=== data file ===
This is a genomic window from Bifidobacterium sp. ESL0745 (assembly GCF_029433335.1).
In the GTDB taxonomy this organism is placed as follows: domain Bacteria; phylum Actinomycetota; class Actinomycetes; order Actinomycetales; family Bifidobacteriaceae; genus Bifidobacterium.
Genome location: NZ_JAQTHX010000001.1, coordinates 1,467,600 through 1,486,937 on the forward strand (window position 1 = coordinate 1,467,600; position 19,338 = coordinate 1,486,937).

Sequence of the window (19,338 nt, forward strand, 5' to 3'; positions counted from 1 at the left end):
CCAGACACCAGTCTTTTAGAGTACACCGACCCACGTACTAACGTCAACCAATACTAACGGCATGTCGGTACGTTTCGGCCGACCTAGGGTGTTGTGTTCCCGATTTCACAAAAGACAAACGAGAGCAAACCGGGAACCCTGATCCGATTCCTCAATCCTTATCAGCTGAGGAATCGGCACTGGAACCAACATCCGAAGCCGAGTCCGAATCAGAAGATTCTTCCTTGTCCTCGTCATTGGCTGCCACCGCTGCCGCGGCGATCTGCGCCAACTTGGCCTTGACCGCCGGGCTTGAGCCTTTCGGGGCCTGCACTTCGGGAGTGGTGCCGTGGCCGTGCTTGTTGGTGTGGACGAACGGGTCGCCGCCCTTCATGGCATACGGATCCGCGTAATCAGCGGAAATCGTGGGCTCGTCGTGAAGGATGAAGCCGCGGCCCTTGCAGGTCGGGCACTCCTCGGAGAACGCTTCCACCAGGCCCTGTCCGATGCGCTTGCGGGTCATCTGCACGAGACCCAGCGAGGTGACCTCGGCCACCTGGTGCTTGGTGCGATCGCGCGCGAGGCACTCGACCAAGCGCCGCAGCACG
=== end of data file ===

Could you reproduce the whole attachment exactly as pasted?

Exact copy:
This is a genomic window from Bifidobacterium sp. ESL0745 (assembly GCF_029433335.1).
In the GTDB taxonomy this organism is placed as follows: domain Bacteria; phylum Actinomycetota; class Actinomycetes; order Actinomycetales; family Bifidobacteriaceae; genus Bifidobacterium.
Genome location: NZ_JAQTHX010000001.1, coordinates 1,467,600 through 1,486,937 on the forward strand (window position 1 = coordinate 1,467,600; position 19,338 = coordinate 1,486,937).

Sequence of the window (19,338 nt, forward strand, 5' to 3'; positions counted from 1 at the left end):
CCAGACACCAGTCTTTTAGAGTACACCGACCCACGTACTAACGTCAACCAATACTAACGGCATGTCGGTACGTTTCGGCCGACCTAGGGTGTTGTGTTCCCGATTTCACAAAAGACAAACGAGAGCAAACCGGGAACCCTGATCCGATTCCTCAATCCTTATCAGCTGAGGAATCGGCACTGGAACCAACATCCGAAGCCGAGTCCGAATCAGAAGATTCTTCCTTGTCCTCGTCATTGGCTGCCACCGCTGCCGCGGCGATCTGCGCCAACTTGGCCTTGACCGCCGGGCTTGAGCCTTTCGGGGCCTGCACTTCGGGAGTGGTGCCGTGGCCGTGCTTGTTGGTGTGGACGAACGGGTCGCCGCCCTTCATGGCATACGGATCCGCGTAATCAGCGGAAATCGTGGGCTCGTCGTGAAGGATGAAGCCGCGGCCCTTGCAGGTCGGGCACTCCTCGGAGAACGCTTCCACCAGGCCCTGTCCGATGCGCTTGCGGGTCATCTGCACGAGACCCAGCGAGGTGACCTCGGCCACCTGGTGCTTGGTGCGATCGCGCGCGAGGCACTCGACCAAGCGCCGCAGCACG